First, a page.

A Black cowgirl uses horses to teach children reading and spelling. She founded Saddle Up and Read to help close the literacy gap in children.
Caitlin Gooch has been helping volunteer to teach children in Wendell, North Carolina, for years. She found that many kids have a hard time reading or spelling words. She knew she needed to do more after learning about the literacy rates in the US.
Racial Disparity in Children and Education
The 28-year-old told TODAY Parents that she found out that the Black children were behind their white peers. She thought that it was not okay, so she wanted to do something to close that gap.
The Saddle Up and Read founder said that there would be no future if the kids are not reading. She had been riding horses after her father taught her how. Now, she teaches other kids to ride them too.
Kids were more engaged in learning
Gooch found that after the kids knew she had horses, they were more eager to learn how to read and spell. She realized that the children were more engaged in learning after knowing that they could see pictures and videos of her horses.
The cowgirl explained that she would use the horse pictures as an incentive after the kids have read the book with her. She also noted that some children would want to come out of the farm to see a horse personally. She would then talk to the kids' parents so they could set something up.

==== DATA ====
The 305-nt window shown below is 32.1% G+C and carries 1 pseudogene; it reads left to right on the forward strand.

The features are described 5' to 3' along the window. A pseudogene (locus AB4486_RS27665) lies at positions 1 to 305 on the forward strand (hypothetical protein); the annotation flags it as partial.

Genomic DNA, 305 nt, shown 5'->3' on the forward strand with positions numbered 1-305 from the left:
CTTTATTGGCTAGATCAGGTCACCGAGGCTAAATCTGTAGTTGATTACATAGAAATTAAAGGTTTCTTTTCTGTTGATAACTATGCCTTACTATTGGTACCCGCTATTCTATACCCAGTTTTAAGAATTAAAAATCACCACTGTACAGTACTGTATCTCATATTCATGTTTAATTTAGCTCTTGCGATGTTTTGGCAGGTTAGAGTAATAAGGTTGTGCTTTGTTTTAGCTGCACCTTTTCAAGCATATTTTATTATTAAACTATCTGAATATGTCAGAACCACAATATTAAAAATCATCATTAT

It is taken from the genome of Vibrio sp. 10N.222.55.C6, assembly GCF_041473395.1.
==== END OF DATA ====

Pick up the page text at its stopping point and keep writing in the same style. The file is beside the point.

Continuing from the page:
Saddle up and Read and Equestrian First World Problems for Dec 14, 2020 by Kemin Equine
Caitlin Gooch from Saddle up and... Posted by Horses in the Morning on Monday, December 14, 2020
Kids could read to horses
It was then when she thought of an idea about letting the kids read to the horses. Gooch got the support of her husband, Jaquan Salaam, to launch Saddle Up and Read. Over the past three years, the nonprofit has had over 500 children read with the founder's horses.
Gooch would have the kids read either at the farm, libraries, or even in school. She never had a set schedule because she found that those who needed to learn had the hardest time finding transportation.
More at ease with the fun reading environment
She allowed the kids to read to the horses whenever they could get there. She found that the fun reading environment has been helpful to help ease and engage the children. The founder also noted that families also enjoy and see how they encourage reading at home too.
Besides promoting children to read, Gooch also wants to let the Black children know that they could be equestrians. She had interviewed Black riders around the world from the podcast she shared with her friend.
In the Young Black Equestrians podcast, she has realized that the Black riders have not ridden with another Black person. Because of that, Gooch wants to tell the story of a different Black equestrian. She is now working on "Black Equestrians Color and Learn," a series of 12 coloring books.
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